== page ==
My eyes were as much on my phone as they were on the street. I had to have typed the same message a dozen times without hitting send; probably drained half the battery with it.
“hay t. 4give me 4 bein a jerk???”
To send or not to send; that was the question. I mean, it wasn’t like I had anything to apologize for, did I?
An hour past midnight and a chill set under my skin. How long had I been walking?
The lines for the clubs had been replaced by the cue for taxis. Men smiling and reeking of alcohol leaned toward me as I passed them by.
“Hey, baby. You got somewhere to go tonight?”
“Dude, that’s a shim,” his friend laughed.
His eyes popped. “Whoa, really? I guess that don’t matter. He-she still has a fine booty.”
That was sort of a compliment, I guessed, but not one I felt that great about.
The tempo of heels clicking against pavement quickened as I clasped my arms to my chest. In one hand I stared at my phone and compiled a new message.
“no luck 2nite. mayb 2moro?”
Not that I expected Tanya to go for it; not after our last conversation.
The further I moved from the heart of town the quieter it became. Traffic signals flicked from red to green without a sound in chorus with the mannequins frozen in store windows. Engines roared in the distance, but made no impact on the barren urban stretch.
“Screw this,” I muttered.
Maybe I should have been flying. The chances of spotting this mystery kidnapper had to be the same from the sky as it was from the street, maybe better. At the very least I could cover more ground.
Then in the next hour or so I could go home; or home away from home at any rate. Tanya’s place was rad and all, but nothing beats your own bed.
I yawned and dropped my head. My eyes drooped and the rest of me wanted to follow.
Who was I kidding? I was no detective; these streets weren’t for me. I probably wouldn’t know a clue if it bit me in the butt.
“Probs gonna b back soon,” I thumbed into my phone, like it would take more than a minute to shoot across town.
Suddenly, there was a thunk.
I jumped, turned and stared into the shadows. Without even thinking I took two steps backward, hovered on the ball of my feet and lingered. It wasn’t until it started whining that I dared to press toward it; was there a person there? Were they in pain; crying?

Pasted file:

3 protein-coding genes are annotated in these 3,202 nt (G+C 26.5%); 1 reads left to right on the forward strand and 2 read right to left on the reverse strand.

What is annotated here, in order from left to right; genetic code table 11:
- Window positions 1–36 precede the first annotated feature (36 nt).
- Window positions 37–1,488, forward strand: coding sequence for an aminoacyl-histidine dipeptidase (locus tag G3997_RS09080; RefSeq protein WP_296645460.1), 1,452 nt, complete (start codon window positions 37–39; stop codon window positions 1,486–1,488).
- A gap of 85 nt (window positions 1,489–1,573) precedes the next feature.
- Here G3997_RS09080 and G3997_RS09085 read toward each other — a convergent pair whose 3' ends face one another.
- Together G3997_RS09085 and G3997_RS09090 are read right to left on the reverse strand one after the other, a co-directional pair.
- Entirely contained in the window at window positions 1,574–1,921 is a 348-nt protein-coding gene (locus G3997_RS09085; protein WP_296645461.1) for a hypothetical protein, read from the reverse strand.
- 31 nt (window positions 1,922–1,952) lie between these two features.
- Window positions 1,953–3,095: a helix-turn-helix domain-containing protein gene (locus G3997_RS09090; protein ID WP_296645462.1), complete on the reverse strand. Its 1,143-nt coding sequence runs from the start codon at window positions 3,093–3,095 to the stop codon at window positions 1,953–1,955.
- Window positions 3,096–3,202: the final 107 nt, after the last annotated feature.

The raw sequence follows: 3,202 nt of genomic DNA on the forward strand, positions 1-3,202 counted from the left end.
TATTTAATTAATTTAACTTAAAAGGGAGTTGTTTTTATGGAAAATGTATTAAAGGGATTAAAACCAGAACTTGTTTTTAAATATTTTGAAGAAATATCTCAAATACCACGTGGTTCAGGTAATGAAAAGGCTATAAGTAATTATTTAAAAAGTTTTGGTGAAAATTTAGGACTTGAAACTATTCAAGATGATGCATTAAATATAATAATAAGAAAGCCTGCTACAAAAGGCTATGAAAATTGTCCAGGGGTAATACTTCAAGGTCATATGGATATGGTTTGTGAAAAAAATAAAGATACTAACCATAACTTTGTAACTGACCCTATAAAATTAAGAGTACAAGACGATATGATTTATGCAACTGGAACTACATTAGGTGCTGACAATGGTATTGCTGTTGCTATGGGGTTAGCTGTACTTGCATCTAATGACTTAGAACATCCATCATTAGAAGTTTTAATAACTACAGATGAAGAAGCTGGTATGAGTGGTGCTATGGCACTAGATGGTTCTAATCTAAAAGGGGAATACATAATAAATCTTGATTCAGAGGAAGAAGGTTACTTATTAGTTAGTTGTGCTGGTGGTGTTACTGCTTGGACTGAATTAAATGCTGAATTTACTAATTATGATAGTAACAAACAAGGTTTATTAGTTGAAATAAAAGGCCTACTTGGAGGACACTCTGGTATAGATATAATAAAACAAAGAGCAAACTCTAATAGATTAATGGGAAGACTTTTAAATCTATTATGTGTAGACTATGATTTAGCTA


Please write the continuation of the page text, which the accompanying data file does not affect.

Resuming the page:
The whining broke into a murmur, like a child drawing out sobs in between words. With each step the noise turned, as if agitated.
“Is someone down there?” I steeled my nerves and cursed, “I swear to the gods, if you’re a cat or something…”
Or something was right.
As it lifted its head the street light caught the polished surface. Were they wearing a helmet? The metal didn’t end there; it stretched down the length of the figure from head to toe. The shape was that of a woman, large and matronly, with what looked like a wide skirt reaching to her ankles.
“Mel-an-ie,” she droned. Something was wrong with her voice.
My hands contorted into fists and I stood at my guard. What was it Tanya said about trouble falling into my lap?
“I don’t know who Melanie is,” I told her. “Is she a friend? Your sister? Daughter?”
As she turned to the street her form caught the light. It wasn’t a helmet; more a shell, made of copper and covered in dents. The panels covered every inch of her going down; fixed save for the joints that ground against each other.
Whatever she was she had seen better days.
“Mel-an-ie,” she demanded. “Mel-an-ie!”
You ever get the feeling that life is like an Ed Wood flick? That was me right then.
I shuffled back. “What are you?”
No response, save for the mannequin moving to the street. Her eyes were blank, like they had been painted on and scraped away. A crack ran over her lips that had been sculpted into a tight smirk.
“Are you the one that took those girls?”
The machine tilted her head. “Mel-an-ie-”
“No, not Melanie,” I spat. “Sarah, Emma, Becky, Laura, and now Deborah as well!”
The metal body pounced into the air and lunged. My heart stopped as the spring in my ankle snapped, opening the gate for me to sprint across the road; but before I could get far the thing leaped again, reaching frontward, stretching automated limbs as far as they could go.
In a split second I turned; the flash erupted from my chest and Glimmer Girl burst to life to shoot out of range. I wasn’t fast enough; the machine clasped my ankle and pulled. Next I was jerked to the ground with my face meeting the pavement.
Stars rolled across my vision, and my costume faded. Everything was swimming against the current pulling me back to the robot woman.
Moments later I was in her arms being cradled like a child. A noise like a pneumatic hiss blew across my ear.
“Mel-an-ie,” she hummed.
Who was this Melanie person? Maybe I would find out when I regained consciousness.
To be continued…